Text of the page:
Streets of Norwich – Swan Lane (Jem Mace)

As a follow-up to my post about Swan Lane.

On the side of Turtle Bay is a sign marking that Jem Mace, “the father of modern boxing”, was the landlord of the White Swan public house. That building was demolished in the mid-nineteenth century, with the replacement structure now being the home of Turtle Bay.

Jem mace.jpg

James Mace was born on 8 April 1831 in Beeston, near to Dereham, the fifth of eight children of blacksmith William Mace and his wife Ann. He got into boxing young, which at that time was usually bare knuckles, as boxing gloves weren’t required until 1867. Originally he was interested in a career as a musician, and it’s said that this dream ended when three youths smashed up his violin for no reason in Great Yarmouth, which was also said to have fuelled his anger.

Mace became the Heavyweight Champion of England in 1861, the English Middleweight champion in 1863 and the World Heavyweight champion in 1870. It was this fight that was perhaps the most important of his career, fought in Kennerville in Louisana (a place I’ve been when I stayed at the Kenner Econolodge, as it’s now effectively all part of New Orleans). The prize fund for the winner was £3,000, which is around £200,000 in today’s money, so this was a huge event.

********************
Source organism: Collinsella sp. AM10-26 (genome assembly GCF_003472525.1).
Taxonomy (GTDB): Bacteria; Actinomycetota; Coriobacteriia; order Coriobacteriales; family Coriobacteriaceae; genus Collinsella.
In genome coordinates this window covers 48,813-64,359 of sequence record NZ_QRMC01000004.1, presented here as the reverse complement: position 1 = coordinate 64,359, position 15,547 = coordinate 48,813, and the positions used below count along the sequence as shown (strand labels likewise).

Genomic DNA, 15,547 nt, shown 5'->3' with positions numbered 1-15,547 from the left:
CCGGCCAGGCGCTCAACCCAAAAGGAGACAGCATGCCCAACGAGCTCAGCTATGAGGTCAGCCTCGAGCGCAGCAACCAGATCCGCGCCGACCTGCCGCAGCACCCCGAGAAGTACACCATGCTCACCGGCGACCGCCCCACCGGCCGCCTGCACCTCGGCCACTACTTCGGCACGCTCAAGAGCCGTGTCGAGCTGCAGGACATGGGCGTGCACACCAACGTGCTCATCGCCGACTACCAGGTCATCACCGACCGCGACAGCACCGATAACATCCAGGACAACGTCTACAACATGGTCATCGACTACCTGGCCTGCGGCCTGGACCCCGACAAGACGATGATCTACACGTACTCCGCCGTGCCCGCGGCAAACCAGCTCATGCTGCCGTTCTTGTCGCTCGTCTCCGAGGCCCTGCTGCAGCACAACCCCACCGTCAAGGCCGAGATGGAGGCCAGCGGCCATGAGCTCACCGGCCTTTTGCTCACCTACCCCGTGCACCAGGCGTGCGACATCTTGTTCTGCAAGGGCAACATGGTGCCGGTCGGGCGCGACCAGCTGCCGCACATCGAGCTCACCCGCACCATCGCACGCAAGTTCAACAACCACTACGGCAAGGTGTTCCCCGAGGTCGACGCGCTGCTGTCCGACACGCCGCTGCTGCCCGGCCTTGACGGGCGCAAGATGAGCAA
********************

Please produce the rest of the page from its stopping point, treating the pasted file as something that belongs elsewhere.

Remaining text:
Mace owned the White Swan from 1857, during which time he managed in 1858 to be fined a sizeable sum for using bad language to a woman. It’s not clear when he left, likely not until the early 1860s when the building was taken down. He died on 30 November 1910 in Jarrow, County Durham, certainly an eventful life….